NORWALK, Conn. – Food waste and food insecurity are both major issues in Fairfield County, but the Norwalk-based Community Plates is addressing both issues by taking unused food and delivering it to the people who need it most.
Many restaurants and retail stores throw away food that is past its sell-by date, even though the food is still fresh and healthy to eat for days afterwards. Community Plates partners with these businesses to take that food and deliver it to food pantries and shelters around the county so it doesn’t go to waste.
“We’re saving in the range of 20,000 meals every week from ending up in the dumpster and instead onto the plates of somebody in need,” said Fairfield County Site Director Tom Hauser.
Community Plates has partnered with about 30 donors in the county, and delivers food to another 30 organizations that help feed the hungry. The organization has a network of about 300 volunteer food runners who pick up the food and get it where it needs to go. They make around 85 food runs per week.
Hauser said the volunteers are able to accomplish this with the use of technology. Jeff Schacher, who founded Community Plates in 2011 with Kevin Mullins, had started the software company WhenToManage, and developed an app for Community Plates volunteers called GoRescue. The app allows volunteers to log in and sign up for food runs that are scheduled in their area.
“It’s completely flexible. They can adopt a run, where they do the same day every week, or they can look at their schedule and see a time that their schedule allows,” Hauser said. By using this self-scheduling model for volunteers, he said it is very rare that they have a scheduled run that nobody is able to sign up for.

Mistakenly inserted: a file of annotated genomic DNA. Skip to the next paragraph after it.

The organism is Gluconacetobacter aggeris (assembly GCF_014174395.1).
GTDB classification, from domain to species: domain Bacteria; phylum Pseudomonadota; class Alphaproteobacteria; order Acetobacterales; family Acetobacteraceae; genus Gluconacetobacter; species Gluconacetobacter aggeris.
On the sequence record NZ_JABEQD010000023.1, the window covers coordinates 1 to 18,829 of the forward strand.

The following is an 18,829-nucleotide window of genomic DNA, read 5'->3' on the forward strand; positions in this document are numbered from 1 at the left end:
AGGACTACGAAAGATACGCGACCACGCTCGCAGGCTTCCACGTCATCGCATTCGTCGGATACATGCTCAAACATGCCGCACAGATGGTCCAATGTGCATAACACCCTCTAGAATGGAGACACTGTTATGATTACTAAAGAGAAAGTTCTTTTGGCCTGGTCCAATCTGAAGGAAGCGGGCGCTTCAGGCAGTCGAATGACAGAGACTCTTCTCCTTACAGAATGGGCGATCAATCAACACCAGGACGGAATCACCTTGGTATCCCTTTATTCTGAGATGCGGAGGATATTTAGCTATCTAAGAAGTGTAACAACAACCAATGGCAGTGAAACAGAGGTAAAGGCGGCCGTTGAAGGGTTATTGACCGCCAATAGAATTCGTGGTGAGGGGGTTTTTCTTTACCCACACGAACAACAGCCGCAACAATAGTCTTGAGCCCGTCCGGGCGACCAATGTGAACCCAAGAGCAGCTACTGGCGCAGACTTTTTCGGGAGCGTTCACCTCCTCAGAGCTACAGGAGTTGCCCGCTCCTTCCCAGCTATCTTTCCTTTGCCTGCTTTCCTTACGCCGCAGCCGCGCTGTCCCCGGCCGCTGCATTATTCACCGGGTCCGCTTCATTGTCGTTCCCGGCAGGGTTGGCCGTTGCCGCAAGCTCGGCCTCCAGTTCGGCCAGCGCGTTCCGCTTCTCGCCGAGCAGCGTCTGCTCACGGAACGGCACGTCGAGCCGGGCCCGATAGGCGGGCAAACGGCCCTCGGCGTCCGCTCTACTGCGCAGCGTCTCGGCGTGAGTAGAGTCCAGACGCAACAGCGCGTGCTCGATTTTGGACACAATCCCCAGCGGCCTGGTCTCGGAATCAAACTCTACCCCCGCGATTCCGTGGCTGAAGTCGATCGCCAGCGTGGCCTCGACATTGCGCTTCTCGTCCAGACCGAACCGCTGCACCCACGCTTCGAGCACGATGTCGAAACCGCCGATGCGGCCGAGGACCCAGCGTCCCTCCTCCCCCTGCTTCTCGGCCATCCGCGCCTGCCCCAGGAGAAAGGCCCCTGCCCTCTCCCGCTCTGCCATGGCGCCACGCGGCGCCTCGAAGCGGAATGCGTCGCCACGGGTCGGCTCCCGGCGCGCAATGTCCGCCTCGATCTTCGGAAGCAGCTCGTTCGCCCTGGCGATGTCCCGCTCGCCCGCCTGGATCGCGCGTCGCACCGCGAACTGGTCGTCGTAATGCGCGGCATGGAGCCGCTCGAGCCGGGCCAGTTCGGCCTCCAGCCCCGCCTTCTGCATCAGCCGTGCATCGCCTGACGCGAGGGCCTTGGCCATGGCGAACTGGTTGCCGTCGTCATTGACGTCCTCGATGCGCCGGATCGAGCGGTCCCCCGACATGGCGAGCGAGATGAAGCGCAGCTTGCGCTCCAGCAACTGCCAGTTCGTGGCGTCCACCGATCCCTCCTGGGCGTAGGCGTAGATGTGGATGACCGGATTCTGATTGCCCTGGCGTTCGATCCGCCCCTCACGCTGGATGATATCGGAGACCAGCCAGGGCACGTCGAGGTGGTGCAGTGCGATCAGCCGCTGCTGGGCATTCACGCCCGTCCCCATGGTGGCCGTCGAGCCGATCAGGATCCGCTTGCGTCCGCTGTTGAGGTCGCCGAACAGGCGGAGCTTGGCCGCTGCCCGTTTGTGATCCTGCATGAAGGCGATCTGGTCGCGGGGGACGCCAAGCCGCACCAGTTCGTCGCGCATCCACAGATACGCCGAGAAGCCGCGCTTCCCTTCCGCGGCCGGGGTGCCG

In Fairfield County, it is estimated that 100,000 people are food insecure. This means that while people may not necessarily be hungry every day, they aren’t always sure where their next meal is coming from. Hauser said that there is always a demand from food pantries and shelters for more food, and the Community Plates model allows them to deliver fresh, healthy food like produce, dairy and meats.
“There’s a big need. Folks who go to food pantries can get food, but they can’t always necessarily get food that’s healthy,” he said.
He said that the donors are happy to provide the food, and will often work to accommodate the organization. When signing up new donors, Hauser said it’s important to make sure that there will be enough volunteers available to pick up the food. He said that a recent spotlight on Last Week Tonight with John Oliver on food waste did produce a bump in interest in the nonprofit, but they are always looking for more volunteers.
Community Plates launched in Norwalk, but has since expanded to New Haven, Columbus, Ohio, Albuquerque, NM and New Orleans.
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